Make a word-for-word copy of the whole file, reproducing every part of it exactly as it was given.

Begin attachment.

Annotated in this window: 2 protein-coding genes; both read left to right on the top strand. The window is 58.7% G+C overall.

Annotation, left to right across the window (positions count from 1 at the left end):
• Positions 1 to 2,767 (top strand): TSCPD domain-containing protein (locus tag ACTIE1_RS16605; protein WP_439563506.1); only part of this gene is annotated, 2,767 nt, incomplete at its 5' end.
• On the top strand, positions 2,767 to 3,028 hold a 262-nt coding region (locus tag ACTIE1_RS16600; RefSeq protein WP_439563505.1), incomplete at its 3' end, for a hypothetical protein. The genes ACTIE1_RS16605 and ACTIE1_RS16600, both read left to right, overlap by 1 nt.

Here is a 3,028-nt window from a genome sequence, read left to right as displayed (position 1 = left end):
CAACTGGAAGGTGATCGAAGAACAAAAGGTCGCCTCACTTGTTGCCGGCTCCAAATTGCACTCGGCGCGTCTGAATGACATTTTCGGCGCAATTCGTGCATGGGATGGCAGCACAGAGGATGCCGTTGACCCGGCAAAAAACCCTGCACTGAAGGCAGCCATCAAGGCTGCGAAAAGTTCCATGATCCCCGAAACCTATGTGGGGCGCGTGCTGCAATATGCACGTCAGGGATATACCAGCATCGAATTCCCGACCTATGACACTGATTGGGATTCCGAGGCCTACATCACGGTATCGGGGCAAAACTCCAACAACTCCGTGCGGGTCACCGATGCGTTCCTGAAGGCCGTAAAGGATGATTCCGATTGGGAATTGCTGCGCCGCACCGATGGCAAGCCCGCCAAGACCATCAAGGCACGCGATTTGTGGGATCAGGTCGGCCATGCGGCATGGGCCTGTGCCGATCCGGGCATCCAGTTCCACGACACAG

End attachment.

Annotated in this window: 2 protein-coding genes; both read left to right on the top strand. The window is 58.7% G+C overall.

Annotation, left to right across the window (positions count from 1 at the left end):
• Positions 1 to 2,767 (top strand): TSCPD domain-containing protein (locus tag ACTIE1_RS16605; protein WP_439563506.1); only part of this gene is annotated, 2,767 nt, incomplete at its 5' end.
• On the top strand, positions 2,767 to 3,028 hold a 262-nt coding region (locus tag ACTIE1_RS16600; RefSeq protein WP_439563505.1), incomplete at its 3' end, for a hypothetical protein. The genes ACTIE1_RS16605 and ACTIE1_RS16600, both read left to right, overlap by 1 nt.

Here is a 3,028-nt window from a genome sequence, read left to right as displayed (position 1 = left end):
CAACTGGAAGGTGATCGAAGAACAAAAGGTCGCCTCACTTGTTGCCGGCTCCAAATTGCACTCGGCGCGTCTGAATGACATTTTCGGCGCAATTCGTGCATGGGATGGCAGCACAGAGGATGCCGTTGACCCGGCAAAAAACCCTGCACTGAAGGCAGCCATCAAGGCTGCGAAAAGTTCCATGATCCCCGAAACCTATGTGGGGCGCGTGCTGCAATATGCACGTCAGGGATATACCAGCATCGAATTCCCGACCTATGACACTGATTGGGATTCCGAGGCCTACATCACGGTATCGGGGCAAAACTCCAACAACTCCGTGCGGGTCACCGATGCGTTCCTGAAGGCCGTAAAGGATGATTCCGATTGGGAATTGCTGCGCCGCACCGATGGCAAGCCCGCCAAGACCATCAAGGCACGCGATTTGTGGGATCAGGTCGGCCATGCGGCATGGGCCTGTGCCGATCCGGGCATCCAGTTCCACGACACAG